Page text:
But adultery is also a sin against countless others, especially one’s spouse and family. Such a betrayal of intimate trust—the marriage vow—is difficult to forgive and forget. The long-term cost of a “moment of pleasure” is virtually incalculable when measured in terms of broken hearts, broken homes, and broken families. By destroying families, adultery also undermines the God-ordained building-blocks of human society. Adultery and immorality are also sins against one’s own body. The apostle Paul makes this clear in 1 Corinthians 6:18-20, saying, “Flee sexual immorality. Every sin that a man does is outside the body, but he who commits sexual immorality sins against his own body. Or do you not know that your body is the temple of the Holy Spirit who is in you, whom you have from God, and you are not your own? For you were bought at a price, therefore glorify God in your body and in your spirit, which are God’s.”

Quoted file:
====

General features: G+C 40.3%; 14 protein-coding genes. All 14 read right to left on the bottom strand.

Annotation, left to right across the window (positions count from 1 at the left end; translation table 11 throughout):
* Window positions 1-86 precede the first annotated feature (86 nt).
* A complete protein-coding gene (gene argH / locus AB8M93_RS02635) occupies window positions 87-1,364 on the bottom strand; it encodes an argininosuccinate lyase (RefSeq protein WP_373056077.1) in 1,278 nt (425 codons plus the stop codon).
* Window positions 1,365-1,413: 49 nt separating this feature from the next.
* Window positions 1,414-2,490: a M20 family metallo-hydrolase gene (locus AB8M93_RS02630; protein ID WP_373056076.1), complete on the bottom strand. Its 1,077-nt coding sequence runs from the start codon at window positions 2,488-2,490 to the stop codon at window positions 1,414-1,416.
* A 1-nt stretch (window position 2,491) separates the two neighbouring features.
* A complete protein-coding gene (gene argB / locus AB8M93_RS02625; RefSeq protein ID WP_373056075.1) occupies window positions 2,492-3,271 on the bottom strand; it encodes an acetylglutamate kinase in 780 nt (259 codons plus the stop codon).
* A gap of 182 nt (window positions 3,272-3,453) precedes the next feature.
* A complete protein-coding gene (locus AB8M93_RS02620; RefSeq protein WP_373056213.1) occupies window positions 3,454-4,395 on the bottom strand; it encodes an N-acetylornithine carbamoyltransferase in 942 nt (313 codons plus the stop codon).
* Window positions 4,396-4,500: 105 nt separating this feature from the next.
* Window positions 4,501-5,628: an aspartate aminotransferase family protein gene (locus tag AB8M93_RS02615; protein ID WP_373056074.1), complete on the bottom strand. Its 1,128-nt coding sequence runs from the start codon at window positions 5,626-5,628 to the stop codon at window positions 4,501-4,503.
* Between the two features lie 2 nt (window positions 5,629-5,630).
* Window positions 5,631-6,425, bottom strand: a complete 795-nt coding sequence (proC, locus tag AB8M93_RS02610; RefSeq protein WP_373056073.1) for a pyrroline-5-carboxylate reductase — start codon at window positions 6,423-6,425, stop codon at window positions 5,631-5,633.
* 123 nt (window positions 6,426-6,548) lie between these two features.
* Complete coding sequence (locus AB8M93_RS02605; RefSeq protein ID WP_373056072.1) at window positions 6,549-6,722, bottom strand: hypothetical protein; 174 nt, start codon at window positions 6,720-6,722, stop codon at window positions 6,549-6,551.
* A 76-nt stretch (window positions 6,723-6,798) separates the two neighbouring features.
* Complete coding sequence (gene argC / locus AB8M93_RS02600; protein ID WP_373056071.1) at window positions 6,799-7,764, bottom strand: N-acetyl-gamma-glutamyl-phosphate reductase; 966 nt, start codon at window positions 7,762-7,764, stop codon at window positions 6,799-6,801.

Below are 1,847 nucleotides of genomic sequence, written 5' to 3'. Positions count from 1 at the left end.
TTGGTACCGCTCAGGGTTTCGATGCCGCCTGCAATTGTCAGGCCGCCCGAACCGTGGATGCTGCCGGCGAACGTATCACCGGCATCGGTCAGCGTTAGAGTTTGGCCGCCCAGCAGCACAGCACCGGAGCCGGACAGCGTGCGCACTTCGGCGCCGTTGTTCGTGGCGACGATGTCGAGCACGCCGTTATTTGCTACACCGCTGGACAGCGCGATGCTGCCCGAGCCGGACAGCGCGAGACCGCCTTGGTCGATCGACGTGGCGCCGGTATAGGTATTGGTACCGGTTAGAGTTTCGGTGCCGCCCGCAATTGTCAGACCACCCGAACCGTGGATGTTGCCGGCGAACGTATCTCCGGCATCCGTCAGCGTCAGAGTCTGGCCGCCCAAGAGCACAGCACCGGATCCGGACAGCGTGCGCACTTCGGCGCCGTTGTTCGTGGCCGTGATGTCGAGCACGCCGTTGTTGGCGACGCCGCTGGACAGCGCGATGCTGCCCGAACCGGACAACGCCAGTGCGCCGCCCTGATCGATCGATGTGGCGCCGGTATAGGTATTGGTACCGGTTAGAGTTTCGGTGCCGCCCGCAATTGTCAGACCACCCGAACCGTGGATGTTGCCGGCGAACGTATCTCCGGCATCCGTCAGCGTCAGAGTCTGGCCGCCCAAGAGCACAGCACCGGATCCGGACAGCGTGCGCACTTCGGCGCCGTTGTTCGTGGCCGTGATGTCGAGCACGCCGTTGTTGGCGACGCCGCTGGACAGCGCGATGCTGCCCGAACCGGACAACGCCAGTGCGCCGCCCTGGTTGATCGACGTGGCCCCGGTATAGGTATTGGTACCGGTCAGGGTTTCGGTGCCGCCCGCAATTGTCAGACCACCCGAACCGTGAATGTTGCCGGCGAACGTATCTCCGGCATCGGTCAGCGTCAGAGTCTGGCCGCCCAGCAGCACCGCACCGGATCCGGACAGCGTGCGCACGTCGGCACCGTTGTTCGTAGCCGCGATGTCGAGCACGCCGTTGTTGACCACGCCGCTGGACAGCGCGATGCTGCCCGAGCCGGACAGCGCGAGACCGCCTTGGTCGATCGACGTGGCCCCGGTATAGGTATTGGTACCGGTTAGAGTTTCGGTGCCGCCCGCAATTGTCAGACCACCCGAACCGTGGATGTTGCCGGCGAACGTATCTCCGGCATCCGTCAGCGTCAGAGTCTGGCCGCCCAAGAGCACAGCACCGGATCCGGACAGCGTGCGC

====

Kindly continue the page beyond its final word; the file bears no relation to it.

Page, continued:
Therefore, are adultery and immorality as harmless as society insists? Far from it. Solomon writes in Proverbs 6:32, “Whoever commits adultery with a woman lacks understanding; he who does so destroys his own soul”—or translated another way, “destroys his own life”—his life, and the lives of many others.
God created us as sexual beings. He intended the gift of sex to be pleasurable, procreative, and reserved for the lifelong commitment of marriage. Within that commitment, sex was to be an intimate expression of the intimacy of marriage—intimacy which Adam immediately recognized in Eden, saying, “This is now bone of my bones and flesh of my flesh; she shall be called Woman, because she was taken out of Man” (Genesis 2:23).